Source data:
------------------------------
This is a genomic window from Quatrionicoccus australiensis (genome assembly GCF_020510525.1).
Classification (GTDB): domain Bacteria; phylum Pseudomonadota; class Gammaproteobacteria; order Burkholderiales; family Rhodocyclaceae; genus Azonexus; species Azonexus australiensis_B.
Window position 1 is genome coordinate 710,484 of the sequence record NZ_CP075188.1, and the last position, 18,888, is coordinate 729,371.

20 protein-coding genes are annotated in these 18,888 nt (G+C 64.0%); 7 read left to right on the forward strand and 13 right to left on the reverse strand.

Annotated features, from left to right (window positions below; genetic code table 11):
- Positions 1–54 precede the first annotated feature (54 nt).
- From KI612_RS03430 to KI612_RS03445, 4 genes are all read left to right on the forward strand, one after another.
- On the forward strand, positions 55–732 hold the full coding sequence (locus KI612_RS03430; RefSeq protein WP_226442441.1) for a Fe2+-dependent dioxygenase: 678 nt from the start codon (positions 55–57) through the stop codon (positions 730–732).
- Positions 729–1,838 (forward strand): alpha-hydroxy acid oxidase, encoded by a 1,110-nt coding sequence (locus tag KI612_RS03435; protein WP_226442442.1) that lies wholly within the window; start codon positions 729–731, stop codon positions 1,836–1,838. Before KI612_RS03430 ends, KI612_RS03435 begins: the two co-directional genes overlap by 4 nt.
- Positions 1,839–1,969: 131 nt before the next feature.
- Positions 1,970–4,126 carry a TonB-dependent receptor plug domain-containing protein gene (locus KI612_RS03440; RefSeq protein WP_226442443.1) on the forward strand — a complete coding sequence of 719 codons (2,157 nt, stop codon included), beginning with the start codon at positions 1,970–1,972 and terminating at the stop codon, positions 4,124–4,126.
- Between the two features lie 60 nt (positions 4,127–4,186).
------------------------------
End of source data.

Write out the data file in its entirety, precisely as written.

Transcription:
This is a genomic window from Quatrionicoccus australiensis (genome assembly GCF_020510525.1).
Classification (GTDB): domain Bacteria; phylum Pseudomonadota; class Gammaproteobacteria; order Burkholderiales; family Rhodocyclaceae; genus Azonexus; species Azonexus australiensis_B.
Window position 1 is genome coordinate 710,484 of the sequence record NZ_CP075188.1, and the last position, 18,888, is coordinate 729,371.

20 protein-coding genes are annotated in these 18,888 nt (G+C 64.0%); 7 read left to right on the forward strand and 13 right to left on the reverse strand.

Annotated features, from left to right (window positions below; genetic code table 11):
- Positions 1–54 precede the first annotated feature (54 nt).
- From KI612_RS03430 to KI612_RS03445, 4 genes are all read left to right on the forward strand, one after another.
- On the forward strand, positions 55–732 hold the full coding sequence (locus KI612_RS03430; RefSeq protein WP_226442441.1) for a Fe2+-dependent dioxygenase: 678 nt from the start codon (positions 55–57) through the stop codon (positions 730–732).
- Positions 729–1,838 (forward strand): alpha-hydroxy acid oxidase, encoded by a 1,110-nt coding sequence (locus tag KI612_RS03435; protein WP_226442442.1) that lies wholly within the window; start codon positions 729–731, stop codon positions 1,836–1,838. Before KI612_RS03430 ends, KI612_RS03435 begins: the two co-directional genes overlap by 4 nt.
- Positions 1,839–1,969: 131 nt before the next feature.
- Positions 1,970–4,126 carry a TonB-dependent receptor plug domain-containing protein gene (locus KI612_RS03440; RefSeq protein WP_226442443.1) on the forward strand — a complete coding sequence of 719 codons (2,157 nt, stop codon included), beginning with the start codon at positions 1,970–1,972 and terminating at the stop codon, positions 4,124–4,126.
- Between the two features lie 60 nt (positions 4,127–4,186).